In the world of obstetrics, when a woman above the age of 35 is pregnant, she gets the really lovely title of elderly or advanced maternal age. Um, thanks?

Negative label aside, there are some really awesome things about becoming a mom in your late thirties and beyond. And there are specific things to know.

Here are 10 key things to consider about being pregnant at 35 or older.

1. (and also numbers 2. and 3. because it's THAT important).

The age at which you decide to have a baby is entirely up to you.

Your body. Your birth. Your baby. Your life.

The only person in the world who can determine if and when you should have a baby is you. Of course, consult with your medical team to discuss the specific details of your health and how it will impact your fertility and pregnancy. But ultimately, it's up to you.


The world is full of noise and opinions, especially when it comes women's bodies and pregnancy. Do the best you can to ignore the noise, and focus in on what you know is right for you.

4. Consider your fertility options

The older we get, the harder it can be to get pregnant. Women who are 35 and older are advised to try getting pregnant for six months before seeking fertility treatment, while women 40 and older are advised to talk to their doctors sooner, even within the first month of trying.

Keep in mind that you may not need any help getting pregnant at all. If you do, there are a ton of fertility options out there. Remember to be gentle with yourself as you go through the process.

5. Be aware of symptoms

Women above the age of 34 are at an increased risk of developing certain pregnancy complications, such as preeclampsia and gestational diabetes. You'll receive screening for these complications, but it's never a bad idea to be aware of them, and advocate for yourself should to you concerned.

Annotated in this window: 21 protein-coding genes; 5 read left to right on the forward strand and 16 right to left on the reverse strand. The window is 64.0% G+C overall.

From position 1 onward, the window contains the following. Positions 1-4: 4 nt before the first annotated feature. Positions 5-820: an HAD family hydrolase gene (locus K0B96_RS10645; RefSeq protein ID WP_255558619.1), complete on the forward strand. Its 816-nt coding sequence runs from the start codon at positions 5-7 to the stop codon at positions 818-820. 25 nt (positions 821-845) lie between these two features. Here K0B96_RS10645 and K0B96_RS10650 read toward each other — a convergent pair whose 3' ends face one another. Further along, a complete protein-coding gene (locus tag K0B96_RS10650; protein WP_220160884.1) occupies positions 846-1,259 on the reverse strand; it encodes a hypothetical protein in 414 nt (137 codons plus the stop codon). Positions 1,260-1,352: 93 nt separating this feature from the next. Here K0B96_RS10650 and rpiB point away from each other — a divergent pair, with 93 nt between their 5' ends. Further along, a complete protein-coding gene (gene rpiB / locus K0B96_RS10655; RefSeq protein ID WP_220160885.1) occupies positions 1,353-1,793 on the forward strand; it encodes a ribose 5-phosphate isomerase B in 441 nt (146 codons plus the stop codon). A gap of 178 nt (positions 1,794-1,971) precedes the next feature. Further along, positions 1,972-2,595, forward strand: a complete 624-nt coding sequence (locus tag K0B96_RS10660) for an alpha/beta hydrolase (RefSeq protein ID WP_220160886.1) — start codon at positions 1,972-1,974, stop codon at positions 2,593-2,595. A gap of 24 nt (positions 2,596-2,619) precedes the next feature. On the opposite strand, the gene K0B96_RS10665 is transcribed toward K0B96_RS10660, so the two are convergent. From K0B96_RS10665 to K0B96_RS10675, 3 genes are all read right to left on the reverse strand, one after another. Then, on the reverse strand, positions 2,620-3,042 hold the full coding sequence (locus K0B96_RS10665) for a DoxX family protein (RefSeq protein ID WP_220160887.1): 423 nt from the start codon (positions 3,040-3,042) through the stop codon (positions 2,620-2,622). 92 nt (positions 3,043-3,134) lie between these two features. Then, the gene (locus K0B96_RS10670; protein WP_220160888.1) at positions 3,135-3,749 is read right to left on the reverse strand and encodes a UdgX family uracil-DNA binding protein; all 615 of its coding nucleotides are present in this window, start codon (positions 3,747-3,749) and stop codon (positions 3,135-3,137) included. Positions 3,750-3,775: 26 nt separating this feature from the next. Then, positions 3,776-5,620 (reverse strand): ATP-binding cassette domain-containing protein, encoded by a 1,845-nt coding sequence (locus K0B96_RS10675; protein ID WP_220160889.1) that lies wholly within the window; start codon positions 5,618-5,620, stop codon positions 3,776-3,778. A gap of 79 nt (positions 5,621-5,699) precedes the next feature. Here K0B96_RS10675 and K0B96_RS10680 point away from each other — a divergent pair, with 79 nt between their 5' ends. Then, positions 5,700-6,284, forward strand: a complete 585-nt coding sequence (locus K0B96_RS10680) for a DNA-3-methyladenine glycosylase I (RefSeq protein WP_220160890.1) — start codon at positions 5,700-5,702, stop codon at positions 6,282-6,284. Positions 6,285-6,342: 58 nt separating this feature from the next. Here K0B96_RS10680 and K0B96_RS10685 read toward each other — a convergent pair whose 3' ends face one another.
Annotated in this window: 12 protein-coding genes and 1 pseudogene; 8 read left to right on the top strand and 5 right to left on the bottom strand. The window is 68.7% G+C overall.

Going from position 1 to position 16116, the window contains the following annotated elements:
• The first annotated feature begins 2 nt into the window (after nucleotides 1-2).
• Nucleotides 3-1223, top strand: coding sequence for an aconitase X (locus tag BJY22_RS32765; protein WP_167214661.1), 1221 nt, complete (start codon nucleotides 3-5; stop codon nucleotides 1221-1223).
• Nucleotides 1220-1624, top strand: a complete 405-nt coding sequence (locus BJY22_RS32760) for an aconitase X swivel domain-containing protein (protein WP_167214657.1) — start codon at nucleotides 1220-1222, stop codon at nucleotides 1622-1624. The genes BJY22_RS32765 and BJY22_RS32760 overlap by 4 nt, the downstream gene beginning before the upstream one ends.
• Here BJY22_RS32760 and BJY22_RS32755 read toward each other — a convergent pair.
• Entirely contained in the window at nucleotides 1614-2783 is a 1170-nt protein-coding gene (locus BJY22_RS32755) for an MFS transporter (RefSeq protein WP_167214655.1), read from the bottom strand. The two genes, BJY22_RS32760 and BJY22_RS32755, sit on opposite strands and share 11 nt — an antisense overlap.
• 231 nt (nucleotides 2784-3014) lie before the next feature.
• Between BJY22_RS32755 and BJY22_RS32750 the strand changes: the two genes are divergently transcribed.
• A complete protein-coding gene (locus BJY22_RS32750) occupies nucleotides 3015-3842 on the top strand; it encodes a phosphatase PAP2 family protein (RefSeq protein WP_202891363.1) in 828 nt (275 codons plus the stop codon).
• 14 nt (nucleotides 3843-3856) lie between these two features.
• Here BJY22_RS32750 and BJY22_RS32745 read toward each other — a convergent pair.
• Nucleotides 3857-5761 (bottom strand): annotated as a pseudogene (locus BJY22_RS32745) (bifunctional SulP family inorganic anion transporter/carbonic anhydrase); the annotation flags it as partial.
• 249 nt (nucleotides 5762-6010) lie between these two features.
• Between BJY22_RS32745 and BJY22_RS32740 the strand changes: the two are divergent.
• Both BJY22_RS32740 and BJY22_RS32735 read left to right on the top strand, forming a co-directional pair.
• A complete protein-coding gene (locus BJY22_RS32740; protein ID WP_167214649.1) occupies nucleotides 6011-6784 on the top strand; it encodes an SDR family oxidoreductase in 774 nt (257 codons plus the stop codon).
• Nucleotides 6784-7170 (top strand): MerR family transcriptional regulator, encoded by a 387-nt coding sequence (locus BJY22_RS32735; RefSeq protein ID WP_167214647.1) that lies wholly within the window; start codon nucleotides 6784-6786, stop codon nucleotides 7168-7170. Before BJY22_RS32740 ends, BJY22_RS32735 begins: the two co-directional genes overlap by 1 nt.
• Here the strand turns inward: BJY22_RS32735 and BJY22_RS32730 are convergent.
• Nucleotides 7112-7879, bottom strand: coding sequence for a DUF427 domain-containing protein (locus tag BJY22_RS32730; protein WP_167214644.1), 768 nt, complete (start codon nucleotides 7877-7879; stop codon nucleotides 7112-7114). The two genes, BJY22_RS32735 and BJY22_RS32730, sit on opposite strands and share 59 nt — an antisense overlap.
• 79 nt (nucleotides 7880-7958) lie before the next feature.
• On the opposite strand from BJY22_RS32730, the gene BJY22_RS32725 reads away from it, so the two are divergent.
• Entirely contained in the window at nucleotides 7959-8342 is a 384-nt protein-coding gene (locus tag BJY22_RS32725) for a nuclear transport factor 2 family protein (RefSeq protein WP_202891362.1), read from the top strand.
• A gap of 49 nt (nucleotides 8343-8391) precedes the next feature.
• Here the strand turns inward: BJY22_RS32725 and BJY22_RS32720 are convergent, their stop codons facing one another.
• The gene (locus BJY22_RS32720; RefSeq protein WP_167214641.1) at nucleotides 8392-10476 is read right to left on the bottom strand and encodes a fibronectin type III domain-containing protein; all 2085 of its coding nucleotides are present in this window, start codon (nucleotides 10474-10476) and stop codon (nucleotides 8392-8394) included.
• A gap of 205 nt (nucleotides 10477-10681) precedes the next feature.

Symptoms of preeclampsia include:

  • Headaches
  • Changes in vision
  • Nausea or vomiting
  • Belly pain
  • Lightheadedness
  • Peeing less
  • Shortness of breath

Symptoms of gestational diabetes include:

  • Feeling very thirsty
  • Peeing a lot
  • Tiredness
  • Nausea
  • Blurred vision

Never be afraid to make an extra appointment, or head to the ER if you are worried about how you are feeling.

6. Plan for postpartum

A study in Taiwan found that women had a harder time sleeping at the three-month postpartum mark when they were older than 35. This does not mean that all those people who say "sleep now or forever hold your peace" are right—you will sleep again, promise. It does suggest though that you might want to take special considerations for after the baby is here to make sure you are getting what you need. Consider hiring a postpartum doula, or enlisting the help of friends and family ahead of time.

While postpartum depression is a concern for everyone, research has found that younger women are actually at a higher risk than older women for developing depression. If you are concerned though, seek help from your provider or a therapist right away.

7. Watch your bones

Research has found the women who give birth after the age of 35 have an increased risk of developing osteoporosis later in life. While it can't always be prevented, there are certain lifestyle factors and may decrease your chances of getting osteoporosis, such as eating nutritiously, getting enough vitamin d, not smoking, and doing weight-bearing exercises. You could also talk to your doctor about screenings if you are concerned.

8. Find your village

Women are having fewer babies in the United States for all age groups except women in their forties. In fact, between 2007 and 2011, the birth rate for women aged 40-44 went up 10%—that means more mom-friends in your age group! Finding a community of other moms who get you and are on a similar journey will help you so much.

9. Plan for your birth

Women above the age of 35 are more likely to have a cesarean birth than younger women. I advise all women to consider what they might like their birth to look like, should it happen that they need a cesarean section as their story unfolds. Consider which coping methods would work for you in the operating room, who you'd like to attend the birth, and what it might mean for your recovery.

Thinking about a C-section doesn't mean it will happen, by any means. It just means that you are allowed to have a beautiful birth experience, no matter how it happens.

(Psst: To learn more about cesarean births, check out our c-section class!)